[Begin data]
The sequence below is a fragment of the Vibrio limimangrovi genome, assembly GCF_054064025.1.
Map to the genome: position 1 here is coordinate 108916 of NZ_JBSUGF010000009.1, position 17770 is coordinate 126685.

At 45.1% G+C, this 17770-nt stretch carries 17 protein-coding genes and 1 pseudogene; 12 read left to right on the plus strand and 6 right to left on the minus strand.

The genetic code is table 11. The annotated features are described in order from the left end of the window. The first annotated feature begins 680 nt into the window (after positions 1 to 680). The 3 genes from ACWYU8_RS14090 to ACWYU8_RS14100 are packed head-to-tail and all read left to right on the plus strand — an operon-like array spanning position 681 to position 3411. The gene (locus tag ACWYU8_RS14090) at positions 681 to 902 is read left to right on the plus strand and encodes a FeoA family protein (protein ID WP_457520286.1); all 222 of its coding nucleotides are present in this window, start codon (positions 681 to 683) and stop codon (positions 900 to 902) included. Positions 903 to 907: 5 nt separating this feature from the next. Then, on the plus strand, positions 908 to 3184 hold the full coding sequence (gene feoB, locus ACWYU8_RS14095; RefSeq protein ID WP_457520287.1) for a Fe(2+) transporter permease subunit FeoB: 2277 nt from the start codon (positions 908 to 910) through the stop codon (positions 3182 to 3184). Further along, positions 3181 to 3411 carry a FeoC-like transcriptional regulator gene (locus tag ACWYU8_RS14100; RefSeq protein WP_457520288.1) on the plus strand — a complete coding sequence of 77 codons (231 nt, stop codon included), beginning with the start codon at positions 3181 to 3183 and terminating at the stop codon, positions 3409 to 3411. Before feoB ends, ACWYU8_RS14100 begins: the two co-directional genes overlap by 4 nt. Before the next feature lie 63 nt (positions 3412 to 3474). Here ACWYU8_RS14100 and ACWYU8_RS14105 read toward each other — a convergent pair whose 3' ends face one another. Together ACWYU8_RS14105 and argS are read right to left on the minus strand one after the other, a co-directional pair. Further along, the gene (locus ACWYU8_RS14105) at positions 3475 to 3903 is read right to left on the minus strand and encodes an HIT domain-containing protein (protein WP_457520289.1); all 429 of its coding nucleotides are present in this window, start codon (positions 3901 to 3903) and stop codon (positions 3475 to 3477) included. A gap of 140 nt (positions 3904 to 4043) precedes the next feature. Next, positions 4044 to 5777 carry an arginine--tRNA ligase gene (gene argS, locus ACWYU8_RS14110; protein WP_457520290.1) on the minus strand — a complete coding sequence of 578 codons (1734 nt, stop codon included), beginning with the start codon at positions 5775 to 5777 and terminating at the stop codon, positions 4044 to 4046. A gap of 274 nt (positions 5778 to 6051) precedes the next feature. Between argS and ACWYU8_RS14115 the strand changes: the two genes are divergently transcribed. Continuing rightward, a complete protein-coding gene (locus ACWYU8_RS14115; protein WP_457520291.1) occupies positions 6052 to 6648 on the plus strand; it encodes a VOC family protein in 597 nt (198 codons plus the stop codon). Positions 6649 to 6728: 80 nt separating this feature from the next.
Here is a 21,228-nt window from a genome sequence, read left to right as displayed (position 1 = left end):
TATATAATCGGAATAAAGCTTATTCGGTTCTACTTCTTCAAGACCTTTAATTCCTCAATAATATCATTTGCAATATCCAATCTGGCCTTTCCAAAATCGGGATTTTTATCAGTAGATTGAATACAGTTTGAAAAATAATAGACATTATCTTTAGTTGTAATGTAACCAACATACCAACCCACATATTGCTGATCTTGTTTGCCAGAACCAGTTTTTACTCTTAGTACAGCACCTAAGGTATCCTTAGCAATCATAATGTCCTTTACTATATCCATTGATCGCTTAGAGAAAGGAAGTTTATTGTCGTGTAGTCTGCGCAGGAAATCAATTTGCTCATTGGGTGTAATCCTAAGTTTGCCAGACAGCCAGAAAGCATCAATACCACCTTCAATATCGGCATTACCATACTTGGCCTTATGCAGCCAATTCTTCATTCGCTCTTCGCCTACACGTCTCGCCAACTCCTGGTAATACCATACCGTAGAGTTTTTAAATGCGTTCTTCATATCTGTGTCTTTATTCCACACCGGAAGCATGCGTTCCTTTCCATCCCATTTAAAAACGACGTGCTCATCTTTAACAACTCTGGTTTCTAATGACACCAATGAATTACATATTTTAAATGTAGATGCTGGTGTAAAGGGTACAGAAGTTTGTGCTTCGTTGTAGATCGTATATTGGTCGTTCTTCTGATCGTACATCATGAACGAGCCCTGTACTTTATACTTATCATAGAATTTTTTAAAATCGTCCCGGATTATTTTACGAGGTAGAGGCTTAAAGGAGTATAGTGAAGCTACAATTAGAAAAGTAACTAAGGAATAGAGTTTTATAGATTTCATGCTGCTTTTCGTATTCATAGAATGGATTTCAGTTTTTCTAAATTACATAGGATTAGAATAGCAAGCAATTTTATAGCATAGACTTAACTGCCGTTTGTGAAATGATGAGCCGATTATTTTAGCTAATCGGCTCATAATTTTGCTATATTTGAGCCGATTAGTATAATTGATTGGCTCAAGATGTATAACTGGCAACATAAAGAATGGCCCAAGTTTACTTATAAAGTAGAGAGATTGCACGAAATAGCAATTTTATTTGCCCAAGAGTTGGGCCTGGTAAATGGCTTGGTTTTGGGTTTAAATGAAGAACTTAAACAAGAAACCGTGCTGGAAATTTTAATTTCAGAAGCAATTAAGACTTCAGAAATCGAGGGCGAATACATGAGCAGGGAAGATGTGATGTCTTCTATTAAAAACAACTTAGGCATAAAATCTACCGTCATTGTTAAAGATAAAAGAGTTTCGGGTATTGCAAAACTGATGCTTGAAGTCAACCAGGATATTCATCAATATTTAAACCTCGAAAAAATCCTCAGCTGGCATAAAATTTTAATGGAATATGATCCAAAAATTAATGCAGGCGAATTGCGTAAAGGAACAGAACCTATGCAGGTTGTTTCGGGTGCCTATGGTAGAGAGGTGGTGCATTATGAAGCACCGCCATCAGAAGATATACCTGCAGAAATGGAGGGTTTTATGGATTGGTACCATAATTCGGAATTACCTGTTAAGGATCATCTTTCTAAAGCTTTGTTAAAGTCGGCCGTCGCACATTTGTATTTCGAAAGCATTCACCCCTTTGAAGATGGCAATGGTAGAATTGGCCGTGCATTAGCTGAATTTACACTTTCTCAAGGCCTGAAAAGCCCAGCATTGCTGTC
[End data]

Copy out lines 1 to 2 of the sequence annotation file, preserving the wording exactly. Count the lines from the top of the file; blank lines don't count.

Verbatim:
The sequence below is a fragment of the Vibrio limimangrovi genome, assembly GCF_054064025.1.
Map to the genome: position 1 here is coordinate 108916 of NZ_JBSUGF010000009.1, position 17770 is coordinate 126685.